As the house conservative for the San Francisco Chronicle, Debra Saunders generally distinguishes herself by being a little less overtly crazy than your average conservative pundit. It might appear that she was trying to appeal to her left-of-center Bay Area readership in a recent column by slapping Newt Gingrich up alongside the head. A thrilling spectacle, to be sure.
Her attack on Newt, however, serves a dual purpose. While it entertains the dreadfully liberal denizens of the San Francisco region, it also tries to protect Republicans from being weighed down by Gingrich's excesses. Despite having been the leader of the GOP's 1994 takeover of congress and his reign as speaker of the House of Representatives, Newt has no standing to speak on the policies of the Republican Party. (Please pay no attention to the man behind the curtain.)
I can see why Saunders would take this tack. Gingrich made quite a fool of himself while slobbering uncontrollably over some recent scribbling by the noisome Dinesh D'Souza, poster child for right-wing pseudo-intellectualism. (Dinesh would be an ideal professor for Beck University!) According to Gingrich, D'Souza has penetrated the mystery that is Barack Obama. As the former speaker told National Review: “What if [Obama] is so outside our comprehension, that only if you understand Kenyan, anti-colonial behavior, can you begin to piece together [his actions]?”
Hmm. Why not “Angolan anti-colonial behavior”? That African country had a much longer history of colonial strife than Kenya. Why didn't either D'Souza or Gingrich ever think of that? It's puzzling.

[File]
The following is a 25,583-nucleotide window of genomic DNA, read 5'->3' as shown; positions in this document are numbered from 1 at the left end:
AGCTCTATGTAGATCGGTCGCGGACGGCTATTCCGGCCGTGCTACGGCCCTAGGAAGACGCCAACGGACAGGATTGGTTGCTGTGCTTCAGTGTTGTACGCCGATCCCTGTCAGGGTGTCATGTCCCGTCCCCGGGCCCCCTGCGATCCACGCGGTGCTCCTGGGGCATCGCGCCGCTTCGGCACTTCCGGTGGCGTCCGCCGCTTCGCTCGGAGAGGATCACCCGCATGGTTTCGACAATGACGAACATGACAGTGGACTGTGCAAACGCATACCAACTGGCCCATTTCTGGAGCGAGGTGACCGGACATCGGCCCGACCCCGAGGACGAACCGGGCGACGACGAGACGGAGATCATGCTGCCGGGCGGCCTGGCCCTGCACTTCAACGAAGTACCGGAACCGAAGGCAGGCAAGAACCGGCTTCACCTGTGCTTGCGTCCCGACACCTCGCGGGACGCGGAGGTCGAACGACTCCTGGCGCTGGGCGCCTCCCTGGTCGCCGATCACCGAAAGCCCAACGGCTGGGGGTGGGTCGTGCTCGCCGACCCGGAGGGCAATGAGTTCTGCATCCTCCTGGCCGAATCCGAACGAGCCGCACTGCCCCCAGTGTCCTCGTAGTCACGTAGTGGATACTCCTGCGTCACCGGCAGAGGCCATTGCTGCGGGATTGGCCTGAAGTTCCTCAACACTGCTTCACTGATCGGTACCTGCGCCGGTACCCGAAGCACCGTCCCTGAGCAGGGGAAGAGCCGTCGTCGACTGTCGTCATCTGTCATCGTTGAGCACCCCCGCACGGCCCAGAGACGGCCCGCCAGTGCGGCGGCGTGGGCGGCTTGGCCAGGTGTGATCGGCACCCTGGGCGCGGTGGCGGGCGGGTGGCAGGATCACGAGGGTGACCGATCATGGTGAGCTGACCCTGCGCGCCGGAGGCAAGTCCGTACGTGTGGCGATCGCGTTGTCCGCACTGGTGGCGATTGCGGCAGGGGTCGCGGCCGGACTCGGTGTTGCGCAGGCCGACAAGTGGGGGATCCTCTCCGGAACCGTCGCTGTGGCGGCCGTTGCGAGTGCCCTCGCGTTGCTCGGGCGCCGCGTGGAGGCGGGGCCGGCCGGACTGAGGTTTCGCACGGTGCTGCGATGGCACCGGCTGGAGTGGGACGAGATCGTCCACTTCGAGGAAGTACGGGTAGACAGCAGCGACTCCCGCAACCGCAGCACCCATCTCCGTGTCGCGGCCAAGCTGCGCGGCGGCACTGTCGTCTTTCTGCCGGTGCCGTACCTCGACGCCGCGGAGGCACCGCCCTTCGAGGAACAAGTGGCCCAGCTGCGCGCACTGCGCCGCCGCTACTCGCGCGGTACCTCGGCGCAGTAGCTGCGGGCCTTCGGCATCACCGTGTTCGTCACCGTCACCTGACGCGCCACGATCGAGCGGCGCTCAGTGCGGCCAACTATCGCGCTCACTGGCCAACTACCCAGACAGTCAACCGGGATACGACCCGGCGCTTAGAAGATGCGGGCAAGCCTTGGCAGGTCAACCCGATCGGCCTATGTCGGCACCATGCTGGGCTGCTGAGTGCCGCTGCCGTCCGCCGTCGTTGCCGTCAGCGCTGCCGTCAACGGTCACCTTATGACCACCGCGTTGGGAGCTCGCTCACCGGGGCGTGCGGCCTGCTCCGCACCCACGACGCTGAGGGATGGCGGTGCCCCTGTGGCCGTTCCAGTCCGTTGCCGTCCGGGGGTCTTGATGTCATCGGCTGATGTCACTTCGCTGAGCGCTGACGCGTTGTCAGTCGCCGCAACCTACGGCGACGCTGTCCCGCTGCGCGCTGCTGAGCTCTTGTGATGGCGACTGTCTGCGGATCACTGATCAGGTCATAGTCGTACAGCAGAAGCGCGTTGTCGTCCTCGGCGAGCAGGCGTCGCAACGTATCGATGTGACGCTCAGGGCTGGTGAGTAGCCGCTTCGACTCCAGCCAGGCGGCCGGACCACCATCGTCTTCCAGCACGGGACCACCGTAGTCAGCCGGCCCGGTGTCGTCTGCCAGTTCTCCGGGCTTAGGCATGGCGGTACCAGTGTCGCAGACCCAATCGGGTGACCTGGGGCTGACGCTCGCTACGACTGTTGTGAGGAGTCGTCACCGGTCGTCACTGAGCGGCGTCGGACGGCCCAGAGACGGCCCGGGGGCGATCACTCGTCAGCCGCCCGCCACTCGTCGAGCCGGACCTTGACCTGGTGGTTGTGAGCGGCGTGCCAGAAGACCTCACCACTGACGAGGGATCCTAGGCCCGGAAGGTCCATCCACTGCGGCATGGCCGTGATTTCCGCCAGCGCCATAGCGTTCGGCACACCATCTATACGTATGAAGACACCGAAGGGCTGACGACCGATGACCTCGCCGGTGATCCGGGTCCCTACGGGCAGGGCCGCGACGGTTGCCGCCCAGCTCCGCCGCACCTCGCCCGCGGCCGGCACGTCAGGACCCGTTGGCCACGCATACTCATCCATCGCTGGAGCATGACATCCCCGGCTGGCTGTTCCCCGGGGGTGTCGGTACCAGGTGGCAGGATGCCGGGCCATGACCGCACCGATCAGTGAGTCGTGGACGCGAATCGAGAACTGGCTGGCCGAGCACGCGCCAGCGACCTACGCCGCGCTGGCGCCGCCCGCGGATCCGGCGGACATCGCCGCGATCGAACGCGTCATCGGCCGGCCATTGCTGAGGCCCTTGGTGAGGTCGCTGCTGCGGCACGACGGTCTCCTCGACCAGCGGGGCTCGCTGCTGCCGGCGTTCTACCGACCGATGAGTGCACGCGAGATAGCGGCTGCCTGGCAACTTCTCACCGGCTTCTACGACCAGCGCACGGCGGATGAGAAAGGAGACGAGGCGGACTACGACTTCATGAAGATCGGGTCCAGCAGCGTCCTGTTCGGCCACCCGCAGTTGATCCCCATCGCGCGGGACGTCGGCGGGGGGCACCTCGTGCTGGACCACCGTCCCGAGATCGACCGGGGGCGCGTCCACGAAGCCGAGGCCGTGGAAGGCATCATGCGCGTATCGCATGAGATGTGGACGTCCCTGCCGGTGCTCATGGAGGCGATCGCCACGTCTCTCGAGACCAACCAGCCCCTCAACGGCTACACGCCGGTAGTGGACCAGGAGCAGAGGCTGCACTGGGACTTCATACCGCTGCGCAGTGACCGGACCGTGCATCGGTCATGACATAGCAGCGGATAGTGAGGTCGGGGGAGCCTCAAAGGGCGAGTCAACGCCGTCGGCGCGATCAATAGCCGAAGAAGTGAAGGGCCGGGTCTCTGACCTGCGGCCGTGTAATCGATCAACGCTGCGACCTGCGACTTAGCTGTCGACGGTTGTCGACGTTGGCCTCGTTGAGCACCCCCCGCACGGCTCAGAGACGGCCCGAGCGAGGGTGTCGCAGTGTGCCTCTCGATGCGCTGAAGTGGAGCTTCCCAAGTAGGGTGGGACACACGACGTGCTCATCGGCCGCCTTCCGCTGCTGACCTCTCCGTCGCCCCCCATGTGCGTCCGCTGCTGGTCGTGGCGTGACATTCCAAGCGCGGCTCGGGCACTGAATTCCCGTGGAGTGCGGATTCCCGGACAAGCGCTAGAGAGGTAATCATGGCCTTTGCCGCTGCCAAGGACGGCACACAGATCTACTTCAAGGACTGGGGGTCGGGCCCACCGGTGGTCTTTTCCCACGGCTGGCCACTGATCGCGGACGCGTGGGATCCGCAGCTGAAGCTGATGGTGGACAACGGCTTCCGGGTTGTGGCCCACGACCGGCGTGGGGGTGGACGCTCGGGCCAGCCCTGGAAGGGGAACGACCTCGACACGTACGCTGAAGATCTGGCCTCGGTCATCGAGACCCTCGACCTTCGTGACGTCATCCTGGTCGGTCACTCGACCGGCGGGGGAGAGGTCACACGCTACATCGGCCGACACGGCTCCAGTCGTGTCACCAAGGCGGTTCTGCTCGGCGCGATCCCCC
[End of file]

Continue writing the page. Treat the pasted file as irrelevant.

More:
Moving quickly into damage-control mode, Debra Saunders informs us that Newt is not to be taken too seriously:
list ostensibly detailing Gingrich's “history of making bigoted and offensive statements.” Pundits follow. Maureen Dowd opines, “The smear artists are claiming not only that the president is a socialist but that he suffers from a socialism gene.”Please! cries Saunders. Don't attack Newt! Don't you see that I'm already clubbing him like a baby seal?!
The problem with this whole process: Like the Newter himself, it takes Gingrich and his pronouncements way too seriously. Gingrich always did talk like a blurb writer: Every subject he touches warrants hyperbole, and he has no attention span. It's wrong to respond to anything Gingrich says as if he thought about it.
Saunders is worried that Newt is too visibly spouting the bilge and cant that characterizes today's conservative mainstream. The prospects of a happy November are threatened by the possibility that too much overt crazy talk might wake people up to the moral and intellectual bankruptcy of America's right wing. (The Bush administration demonstrated its fiscal bankruptcy, too, but people are conveniently forgetting that as well.)
Don't listen to Newt, people! According to Saunders, he is “authentically dishonest.” Prick up your ears, folks. She's right!
If she had a little more courage, she could say the same thing about the entire conservative political movement. (But it's okay to be insane if you're a Republican.)